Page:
Naperville triathlon brings 'very fit people,' novices together to race

  • A 375-meter swim will begin the 11th annual Naperville Sprint Triathlon for all participants except about 100 signed up for a duathlon that instead starts with a milelong run.

    A 375-meter swim will begin the 11th annual Naperville Sprint Triathlon for all participants except about 100 signed up for a duathlon that instead starts with a milelong run. John Starks | Staff Photographer August 2015

  • Running from the swimming portion to the transition area to hop on a bike is part of the Naperville Sprint Triathlon, this year set to begin at 7 a.m. Sunday, Aug. 5, at Centennial Beach, 500 W. Jackson Ave.

    Running from the swimming portion to the transition area to hop on a bike is part of the Naperville Sprint Triathlon, this year set to begin at 7 a.m. Sunday, Aug. 5, at Centennial Beach, 500 W. Jackson Ave. Daily Herald file photo August 2014

  • A 22-kilometer bike is the middle leg of the Naperville Sprint Triathlon, set to race for its 11th year at 7 a.m. Aug. 5 starting at Centennial Beach, 500 W. Jackson Ave.

    A 22-kilometer bike is the middle leg of the Naperville Sprint Triathlon, set to race for its 11th year at 7 a.m. Aug. 5 starting at Centennial Beach, 500 W. Jackson Ave. Harry Hitzeman | Staff Photographer/August 2016

 
 
Updated 8/1/2018 6:24 AM

At 40 years old, preparing for his second national triathlon and his first international competition in the sport, Brian Dickhut might sound like a standout among the field in the Naperville Sprint Triathlon.

But as the race prepares for its 11th year at Centennial Beach, organizers say athletes of his caliber are not uncommon.

 

"There's a lot of highly qualified, very fit people who do these events," said Bill Burke, a race director with Louisiana-based Premier Event Management.

Among them, though, are a lot of newbies who are thrilled to swim in a quarry-turned-pool instead of a wide open lake and are wondering how their bike's gears will hold up to a speed and endurance challenge. The race is a 375-meter swim, zigzagging across the deep end of the pool; a 22-kilometer bike route; and a 5-kilometer, or 3.1-mile, run.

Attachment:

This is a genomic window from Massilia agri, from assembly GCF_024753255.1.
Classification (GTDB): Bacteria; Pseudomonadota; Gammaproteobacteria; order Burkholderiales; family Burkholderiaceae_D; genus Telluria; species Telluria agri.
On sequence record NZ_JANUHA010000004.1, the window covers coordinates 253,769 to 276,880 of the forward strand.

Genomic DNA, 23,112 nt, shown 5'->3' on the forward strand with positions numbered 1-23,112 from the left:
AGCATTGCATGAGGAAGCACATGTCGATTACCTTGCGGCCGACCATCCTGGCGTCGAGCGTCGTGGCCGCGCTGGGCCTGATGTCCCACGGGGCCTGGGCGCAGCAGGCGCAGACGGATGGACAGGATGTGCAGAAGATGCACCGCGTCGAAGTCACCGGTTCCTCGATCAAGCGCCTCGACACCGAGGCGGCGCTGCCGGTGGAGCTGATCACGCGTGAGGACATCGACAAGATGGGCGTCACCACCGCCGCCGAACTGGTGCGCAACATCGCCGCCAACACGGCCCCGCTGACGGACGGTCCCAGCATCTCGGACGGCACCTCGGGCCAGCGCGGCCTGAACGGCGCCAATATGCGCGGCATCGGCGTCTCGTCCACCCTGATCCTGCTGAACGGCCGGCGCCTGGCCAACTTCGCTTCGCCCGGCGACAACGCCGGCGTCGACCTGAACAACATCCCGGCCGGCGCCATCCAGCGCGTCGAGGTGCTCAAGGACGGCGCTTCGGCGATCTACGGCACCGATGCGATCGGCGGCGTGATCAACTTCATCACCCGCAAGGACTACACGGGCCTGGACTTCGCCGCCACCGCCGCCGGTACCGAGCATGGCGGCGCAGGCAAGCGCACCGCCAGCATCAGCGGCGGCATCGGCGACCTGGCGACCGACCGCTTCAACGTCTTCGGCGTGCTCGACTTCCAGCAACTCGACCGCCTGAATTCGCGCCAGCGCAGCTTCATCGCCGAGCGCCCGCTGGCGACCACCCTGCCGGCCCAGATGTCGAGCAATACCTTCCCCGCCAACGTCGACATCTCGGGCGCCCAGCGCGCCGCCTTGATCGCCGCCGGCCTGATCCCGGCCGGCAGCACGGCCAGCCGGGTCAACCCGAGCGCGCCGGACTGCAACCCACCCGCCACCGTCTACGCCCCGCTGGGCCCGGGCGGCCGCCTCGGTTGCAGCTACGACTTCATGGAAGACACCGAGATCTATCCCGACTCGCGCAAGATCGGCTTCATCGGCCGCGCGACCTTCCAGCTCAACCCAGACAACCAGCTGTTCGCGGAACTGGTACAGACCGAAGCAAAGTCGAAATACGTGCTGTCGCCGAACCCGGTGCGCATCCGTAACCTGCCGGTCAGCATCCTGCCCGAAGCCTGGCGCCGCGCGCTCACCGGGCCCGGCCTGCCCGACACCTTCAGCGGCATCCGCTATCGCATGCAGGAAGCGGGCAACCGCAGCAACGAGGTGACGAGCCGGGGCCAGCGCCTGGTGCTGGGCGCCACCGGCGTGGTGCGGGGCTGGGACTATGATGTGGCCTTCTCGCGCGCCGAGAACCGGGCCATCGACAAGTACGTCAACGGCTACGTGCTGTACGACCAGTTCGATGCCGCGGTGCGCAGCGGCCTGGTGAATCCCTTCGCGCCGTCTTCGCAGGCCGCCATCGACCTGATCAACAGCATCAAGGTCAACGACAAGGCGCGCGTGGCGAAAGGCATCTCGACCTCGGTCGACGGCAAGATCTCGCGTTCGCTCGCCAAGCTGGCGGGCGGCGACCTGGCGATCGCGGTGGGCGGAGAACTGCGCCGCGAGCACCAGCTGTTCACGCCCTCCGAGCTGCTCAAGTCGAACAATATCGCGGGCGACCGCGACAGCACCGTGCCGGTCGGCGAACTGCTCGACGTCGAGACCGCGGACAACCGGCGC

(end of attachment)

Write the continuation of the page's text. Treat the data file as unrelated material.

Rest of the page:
"The race itself, it's great for first-timers," said Dickhut of Aurora, who was a novice himself in 2011. "It's still competitive for those who have done it a lot of times. There's something for everybody in it."

Burke says his team cultivates that all-encompassing attitude. This year, they've tweaked race offerings to include, for the first time, a duathlon, a run-bike-run challenge of 1 mile running, 22 kilometers biking, then another 3.1 miles running.

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"It's just another way to offer something for different athletes," Burke said. "There's just some people who don't want to swim."

The nonswimmers will complete their first milelong run, then enter the transition area in the beach parking lot at 500 W. Jackson Ave., merging with typical triathlon racers as they exit the pool. Burke said about 100 people are registered for the duathlon, among a total race field that's anticipated to be between 1,900 and 2,000.

This year the race, set to take off at 7 a.m. Sunday, Aug. 5, also includes a traditional kids triathlon and a second annual aquabike, featuring a 375-meter swim and 22-kilometer bike.

As Dickhut has progressed within the sport of triathlon, improving his times, scoring personal records and qualifying for national then international events along the way, he said he's seen some of the same spectators cheering him on.

                                                                                                                                                                                                                       
 

He trains frequently at the beach and has befriended a group of loyalists who call themselves the Beach Bums. But even on race day, he says he sees familiar faces.

Burke agrees, saying Naperville seems to thrill in welcoming triathletes for a morning of competition, followed by recovery brunches and celebratory shopping downtown.

"The whole community really loves this event," Burke said.

For Dickhut this year, the Naperville Sprint Triathlon isn't a focus. It's a step along his training schedule preparing him for USA Triathlon Nationals on Aug. 11 and 12 in Cleveland and the World Triathlon Championships from Sept. 12 to 16 in Gold Coast, Australia.

"It seems short now, but at the time, it seemed like such a thing to have completed it," Dickhut said, comparing his first triathlon experience to his stamina now.

Instead of only sprint distances, Dickhut now competes at both the sprint and Olympic levels, and also has completed the longest type of triathlon, an Ironman, with a 2.4-mile swim, a 112-mile bike and a marathon run of 26.2 miles.

"You find a different place within yourself as far as how much you can push yourself," he said.

At his home course in Naperville, Dickhut, a software engineer, finished in 32nd place last year with a time of 1 hour, 4 minutes and 30 seconds. He's not as focused on beating that time this year as he is on keeping his form and pacing steady the week before his big national race.

"The real key in success for me," he said, "is did I go through transitions with no wasted time."

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